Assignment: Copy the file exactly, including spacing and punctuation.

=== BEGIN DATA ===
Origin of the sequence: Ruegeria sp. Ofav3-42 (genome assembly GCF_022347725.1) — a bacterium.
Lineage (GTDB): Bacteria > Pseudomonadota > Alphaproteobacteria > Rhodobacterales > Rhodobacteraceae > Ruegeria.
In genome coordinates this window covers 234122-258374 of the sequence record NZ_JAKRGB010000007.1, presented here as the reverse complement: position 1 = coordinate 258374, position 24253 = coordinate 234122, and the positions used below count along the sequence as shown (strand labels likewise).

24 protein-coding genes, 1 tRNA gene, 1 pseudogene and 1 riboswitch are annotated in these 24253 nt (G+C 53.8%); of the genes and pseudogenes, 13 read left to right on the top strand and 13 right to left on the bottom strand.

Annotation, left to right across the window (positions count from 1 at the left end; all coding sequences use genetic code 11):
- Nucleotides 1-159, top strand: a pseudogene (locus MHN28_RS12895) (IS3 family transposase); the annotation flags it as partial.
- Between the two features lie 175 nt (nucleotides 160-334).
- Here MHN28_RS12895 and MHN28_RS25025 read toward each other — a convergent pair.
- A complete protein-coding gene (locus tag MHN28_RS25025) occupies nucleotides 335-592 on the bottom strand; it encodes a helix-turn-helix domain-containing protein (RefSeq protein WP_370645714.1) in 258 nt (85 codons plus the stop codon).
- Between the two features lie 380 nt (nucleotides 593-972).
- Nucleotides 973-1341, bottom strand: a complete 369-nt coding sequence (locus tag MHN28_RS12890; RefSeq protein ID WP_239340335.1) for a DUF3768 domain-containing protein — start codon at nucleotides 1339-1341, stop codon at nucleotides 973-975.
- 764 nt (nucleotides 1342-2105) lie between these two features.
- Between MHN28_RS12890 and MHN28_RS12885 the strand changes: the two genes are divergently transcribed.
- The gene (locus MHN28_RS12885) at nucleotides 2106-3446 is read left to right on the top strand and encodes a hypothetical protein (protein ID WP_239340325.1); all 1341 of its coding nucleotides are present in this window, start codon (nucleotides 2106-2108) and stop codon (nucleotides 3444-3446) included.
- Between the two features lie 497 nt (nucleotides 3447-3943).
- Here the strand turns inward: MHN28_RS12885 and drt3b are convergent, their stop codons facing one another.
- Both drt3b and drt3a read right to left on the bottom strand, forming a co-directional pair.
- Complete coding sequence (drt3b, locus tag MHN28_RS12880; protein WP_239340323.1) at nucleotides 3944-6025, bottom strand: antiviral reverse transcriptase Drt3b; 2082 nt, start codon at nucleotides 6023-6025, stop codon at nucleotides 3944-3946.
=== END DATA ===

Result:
Origin of the sequence: Ruegeria sp. Ofav3-42 (genome assembly GCF_022347725.1) — a bacterium.
Lineage (GTDB): Bacteria > Pseudomonadota > Alphaproteobacteria > Rhodobacterales > Rhodobacteraceae > Ruegeria.
In genome coordinates this window covers 234122-258374 of the sequence record NZ_JAKRGB010000007.1, presented here as the reverse complement: position 1 = coordinate 258374, position 24253 = coordinate 234122, and the positions used below count along the sequence as shown (strand labels likewise).

24 protein-coding genes, 1 tRNA gene, 1 pseudogene and 1 riboswitch are annotated in these 24253 nt (G+C 53.8%); of the genes and pseudogenes, 13 read left to right on the top strand and 13 right to left on the bottom strand.

Annotation, left to right across the window (positions count from 1 at the left end; all coding sequences use genetic code 11):
- Nucleotides 1-159, top strand: a pseudogene (locus MHN28_RS12895) (IS3 family transposase); the annotation flags it as partial.
- Between the two features lie 175 nt (nucleotides 160-334).
- Here MHN28_RS12895 and MHN28_RS25025 read toward each other — a convergent pair.
- A complete protein-coding gene (locus tag MHN28_RS25025) occupies nucleotides 335-592 on the bottom strand; it encodes a helix-turn-helix domain-containing protein (RefSeq protein WP_370645714.1) in 258 nt (85 codons plus the stop codon).
- Between the two features lie 380 nt (nucleotides 593-972).
- Nucleotides 973-1341, bottom strand: a complete 369-nt coding sequence (locus tag MHN28_RS12890; RefSeq protein ID WP_239340335.1) for a DUF3768 domain-containing protein — start codon at nucleotides 1339-1341, stop codon at nucleotides 973-975.
- 764 nt (nucleotides 1342-2105) lie between these two features.
- Between MHN28_RS12890 and MHN28_RS12885 the strand changes: the two genes are divergently transcribed.
- The gene (locus MHN28_RS12885) at nucleotides 2106-3446 is read left to right on the top strand and encodes a hypothetical protein (protein ID WP_239340325.1); all 1341 of its coding nucleotides are present in this window, start codon (nucleotides 2106-2108) and stop codon (nucleotides 3444-3446) included.
- Between the two features lie 497 nt (nucleotides 3447-3943).
- Here the strand turns inward: MHN28_RS12885 and drt3b are convergent, their stop codons facing one another.
- Both drt3b and drt3a read right to left on the bottom strand, forming a co-directional pair.
- Complete coding sequence (drt3b, locus tag MHN28_RS12880; protein WP_239340323.1) at nucleotides 3944-6025, bottom strand: antiviral reverse transcriptase Drt3b; 2082 nt, start codon at nucleotides 6023-6025, stop codon at nucleotides 3944-3946.